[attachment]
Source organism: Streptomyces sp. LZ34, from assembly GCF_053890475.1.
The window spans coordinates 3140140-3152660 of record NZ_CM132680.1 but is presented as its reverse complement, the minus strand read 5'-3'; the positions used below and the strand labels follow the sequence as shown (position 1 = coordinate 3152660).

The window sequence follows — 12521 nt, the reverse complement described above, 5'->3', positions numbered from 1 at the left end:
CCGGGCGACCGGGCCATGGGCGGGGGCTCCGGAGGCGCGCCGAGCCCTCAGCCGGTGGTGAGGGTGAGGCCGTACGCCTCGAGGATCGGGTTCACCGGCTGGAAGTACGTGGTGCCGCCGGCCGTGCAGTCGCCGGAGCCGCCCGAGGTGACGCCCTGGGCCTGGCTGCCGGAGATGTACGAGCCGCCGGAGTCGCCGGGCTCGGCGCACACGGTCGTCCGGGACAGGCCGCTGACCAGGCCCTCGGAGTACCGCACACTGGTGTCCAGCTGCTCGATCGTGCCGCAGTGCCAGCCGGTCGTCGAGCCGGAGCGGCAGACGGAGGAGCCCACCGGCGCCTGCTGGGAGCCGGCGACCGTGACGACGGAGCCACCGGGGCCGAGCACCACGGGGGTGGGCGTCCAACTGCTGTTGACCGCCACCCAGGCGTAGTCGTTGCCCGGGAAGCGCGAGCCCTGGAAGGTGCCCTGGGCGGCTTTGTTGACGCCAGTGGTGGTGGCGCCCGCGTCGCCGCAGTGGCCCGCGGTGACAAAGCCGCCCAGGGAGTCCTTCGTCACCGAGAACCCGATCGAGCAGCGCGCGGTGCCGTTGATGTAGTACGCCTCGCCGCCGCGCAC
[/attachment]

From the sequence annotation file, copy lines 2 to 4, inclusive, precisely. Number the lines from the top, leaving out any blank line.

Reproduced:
The window spans coordinates 3140140-3152660 of record NZ_CM132680.1 but is presented as its reverse complement, the minus strand read 5'-3'; the positions used below and the strand labels follow the sequence as shown (position 1 = coordinate 3152660).

The window sequence follows — 12521 nt, the reverse complement described above, 5'->3', positions numbered from 1 at the left end:
CCGGGCGACCGGGCCATGGGCGGGGGCTCCGGAGGCGCGCCGAGCCCTCAGCCGGTGGTGAGGGTGAGGCCGTACGCCTCGAGGATCGGGTTCACCGGCTGGAAGTACGTGGTGCCGCCGGCCGTGCAGTCGCCGGAGCCGCCCGAGGTGACGCCCTGGGCCTGGCTGCCGGAGATGTACGAGCCGCCGGAGTCGCCGGGCTCGGCGCACACGGTCGTCCGGGACAGGCCGCTGACCAGGCCCTCGGAGTACCGCACACTGGTGTCCAGCTGCTCGATCGTGCCGCAGTGCCAGCCGGTCGTCGAGCCGGAGCGGCAGACGGAGGAGCCCACCGGCGCCTGCTGGGAGCCGGCGACCGTGACGACGGAGCCACCGGGGCCGAGCACCACGGGGGTGGGCGTCCAACTGCTGTTGACCGCCACCCAGGCGTAGTCGTTGCCCGGGAAGCGCGAGCCCTGGAAGGTGCCCTGGGCGGCTTTGTTGACGCCAGTGGTGGTGGCGCCCGCGTCGCCGCAGTGGCCCGCGGTGACAAAGCCGCCCAGGGAGTCCTTCGTCACCGAGAACCCGATCGAGCAGCGCGCGGTGCCGTTGATGTAGTACGCCTCGCCGCCGCGCAC